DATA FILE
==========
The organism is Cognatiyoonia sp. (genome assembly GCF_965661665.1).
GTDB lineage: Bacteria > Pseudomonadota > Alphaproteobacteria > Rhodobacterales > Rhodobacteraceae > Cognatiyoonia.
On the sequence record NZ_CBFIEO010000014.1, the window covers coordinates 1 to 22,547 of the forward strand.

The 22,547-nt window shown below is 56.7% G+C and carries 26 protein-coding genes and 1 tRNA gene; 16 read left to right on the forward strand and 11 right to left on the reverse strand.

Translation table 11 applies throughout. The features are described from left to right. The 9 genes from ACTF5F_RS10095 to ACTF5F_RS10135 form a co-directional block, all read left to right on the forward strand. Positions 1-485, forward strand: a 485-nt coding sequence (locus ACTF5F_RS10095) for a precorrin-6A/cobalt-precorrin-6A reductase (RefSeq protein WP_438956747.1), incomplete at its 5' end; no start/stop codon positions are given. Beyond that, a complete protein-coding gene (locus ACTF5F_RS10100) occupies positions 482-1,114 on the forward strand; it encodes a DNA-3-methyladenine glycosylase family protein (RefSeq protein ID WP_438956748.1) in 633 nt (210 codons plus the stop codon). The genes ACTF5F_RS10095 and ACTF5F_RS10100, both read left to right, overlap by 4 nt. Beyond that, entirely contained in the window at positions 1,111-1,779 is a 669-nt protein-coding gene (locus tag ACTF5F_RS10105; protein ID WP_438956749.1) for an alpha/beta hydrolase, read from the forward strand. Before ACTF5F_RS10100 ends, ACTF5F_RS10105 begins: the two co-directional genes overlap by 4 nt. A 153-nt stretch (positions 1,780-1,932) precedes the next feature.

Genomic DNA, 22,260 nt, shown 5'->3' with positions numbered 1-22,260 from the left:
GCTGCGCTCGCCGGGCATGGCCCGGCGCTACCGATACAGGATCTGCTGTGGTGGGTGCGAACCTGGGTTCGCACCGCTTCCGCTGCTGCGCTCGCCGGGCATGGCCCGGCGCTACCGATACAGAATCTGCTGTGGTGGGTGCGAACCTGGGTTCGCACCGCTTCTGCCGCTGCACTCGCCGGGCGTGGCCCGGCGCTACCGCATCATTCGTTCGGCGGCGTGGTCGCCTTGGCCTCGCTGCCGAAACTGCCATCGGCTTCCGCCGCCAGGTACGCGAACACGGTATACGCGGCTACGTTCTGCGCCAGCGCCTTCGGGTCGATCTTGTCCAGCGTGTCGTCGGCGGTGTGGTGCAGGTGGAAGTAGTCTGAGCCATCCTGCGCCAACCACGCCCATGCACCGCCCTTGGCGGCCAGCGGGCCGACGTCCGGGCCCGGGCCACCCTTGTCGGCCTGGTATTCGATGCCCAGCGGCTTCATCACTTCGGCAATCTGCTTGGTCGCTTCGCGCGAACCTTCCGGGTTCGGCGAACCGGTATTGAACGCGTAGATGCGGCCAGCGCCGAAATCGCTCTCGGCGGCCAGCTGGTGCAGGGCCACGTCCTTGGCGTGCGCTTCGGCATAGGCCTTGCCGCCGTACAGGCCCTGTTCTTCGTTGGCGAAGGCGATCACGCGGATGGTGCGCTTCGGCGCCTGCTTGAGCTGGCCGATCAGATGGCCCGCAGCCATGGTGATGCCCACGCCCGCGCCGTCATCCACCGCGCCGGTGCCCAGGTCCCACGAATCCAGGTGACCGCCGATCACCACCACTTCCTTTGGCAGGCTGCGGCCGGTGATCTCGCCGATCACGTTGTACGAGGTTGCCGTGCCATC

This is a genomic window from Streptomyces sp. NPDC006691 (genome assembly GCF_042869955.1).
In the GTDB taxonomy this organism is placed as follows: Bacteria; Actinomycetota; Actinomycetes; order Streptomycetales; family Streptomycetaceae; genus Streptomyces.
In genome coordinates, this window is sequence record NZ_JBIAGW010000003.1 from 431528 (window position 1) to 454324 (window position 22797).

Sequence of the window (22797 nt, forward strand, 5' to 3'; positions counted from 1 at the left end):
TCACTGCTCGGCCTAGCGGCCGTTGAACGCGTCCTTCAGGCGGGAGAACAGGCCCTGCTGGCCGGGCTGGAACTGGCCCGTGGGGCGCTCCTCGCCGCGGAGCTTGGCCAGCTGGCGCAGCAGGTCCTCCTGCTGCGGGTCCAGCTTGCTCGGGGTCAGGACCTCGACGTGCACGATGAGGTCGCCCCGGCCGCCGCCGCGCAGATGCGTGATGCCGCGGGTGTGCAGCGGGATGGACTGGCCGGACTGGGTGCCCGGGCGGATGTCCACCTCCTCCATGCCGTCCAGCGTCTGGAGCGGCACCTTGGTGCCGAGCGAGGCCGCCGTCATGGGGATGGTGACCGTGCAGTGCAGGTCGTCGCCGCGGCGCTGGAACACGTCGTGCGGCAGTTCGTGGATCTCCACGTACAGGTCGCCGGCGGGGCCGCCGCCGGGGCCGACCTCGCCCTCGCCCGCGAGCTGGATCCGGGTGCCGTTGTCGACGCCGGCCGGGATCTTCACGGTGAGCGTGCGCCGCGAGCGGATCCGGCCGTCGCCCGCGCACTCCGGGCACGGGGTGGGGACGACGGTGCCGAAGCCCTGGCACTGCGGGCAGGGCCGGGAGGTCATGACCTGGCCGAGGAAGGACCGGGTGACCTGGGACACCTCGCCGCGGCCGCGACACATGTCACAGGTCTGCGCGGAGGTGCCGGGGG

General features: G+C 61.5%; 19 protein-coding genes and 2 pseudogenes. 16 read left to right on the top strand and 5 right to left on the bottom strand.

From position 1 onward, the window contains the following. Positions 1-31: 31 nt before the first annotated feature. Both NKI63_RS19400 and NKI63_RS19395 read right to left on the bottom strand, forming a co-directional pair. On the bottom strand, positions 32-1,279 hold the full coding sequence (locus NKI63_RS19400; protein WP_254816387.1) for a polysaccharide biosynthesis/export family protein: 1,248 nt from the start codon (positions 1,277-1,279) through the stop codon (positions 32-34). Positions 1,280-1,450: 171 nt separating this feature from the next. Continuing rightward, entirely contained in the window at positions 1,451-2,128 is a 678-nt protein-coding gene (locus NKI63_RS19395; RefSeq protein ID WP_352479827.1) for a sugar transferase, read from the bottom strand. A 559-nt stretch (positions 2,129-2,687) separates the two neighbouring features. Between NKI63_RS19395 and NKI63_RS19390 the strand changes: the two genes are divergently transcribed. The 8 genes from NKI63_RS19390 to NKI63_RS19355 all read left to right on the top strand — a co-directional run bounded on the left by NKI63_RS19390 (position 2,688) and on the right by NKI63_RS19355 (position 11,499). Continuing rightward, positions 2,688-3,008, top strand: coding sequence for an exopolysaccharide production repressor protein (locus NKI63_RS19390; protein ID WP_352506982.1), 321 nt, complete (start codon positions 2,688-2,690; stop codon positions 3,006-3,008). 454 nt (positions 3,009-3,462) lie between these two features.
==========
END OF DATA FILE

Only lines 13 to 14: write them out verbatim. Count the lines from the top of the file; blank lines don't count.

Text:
General features: G+C 61.5%; 19 protein-coding genes and 2 pseudogenes. 16 read left to right on the top strand and 5 right to left on the bottom strand.

From position 1 onward, the window contains the following. Positions 1-31: 31 nt before the first annotated feature. Both NKI63_RS19400 and NKI63_RS19395 read right to left on the bottom strand, forming a co-directional pair. On the bottom strand, positions 32-1,279 hold the full coding sequence (locus NKI63_RS19400; protein WP_254816387.1) for a polysaccharide biosynthesis/export family protein: 1,248 nt from the start codon (positions 1,277-1,279) through the stop codon (positions 32-34). Positions 1,280-1,450: 171 nt separating this feature from the next. Continuing rightward, entirely contained in the window at positions 1,451-2,128 is a 678-nt protein-coding gene (locus NKI63_RS19395; RefSeq protein ID WP_352479827.1) for a sugar transferase, read from the bottom strand. A 559-nt stretch (positions 2,129-2,687) separates the two neighbouring features. Between NKI63_RS19395 and NKI63_RS19390 the strand changes: the two genes are divergently transcribed. The 8 genes from NKI63_RS19390 to NKI63_RS19355 all read left to right on the top strand — a co-directional run bounded on the left by NKI63_RS19390 (position 2,688) and on the right by NKI63_RS19355 (position 11,499). Continuing rightward, positions 2,688-3,008, top strand: coding sequence for an exopolysaccharide production repressor protein (locus NKI63_RS19390; protein ID WP_352506982.1), 321 nt, complete (start codon positions 2,688-2,690; stop codon positions 3,006-3,008). 454 nt (positions 3,009-3,462) lie between these two features.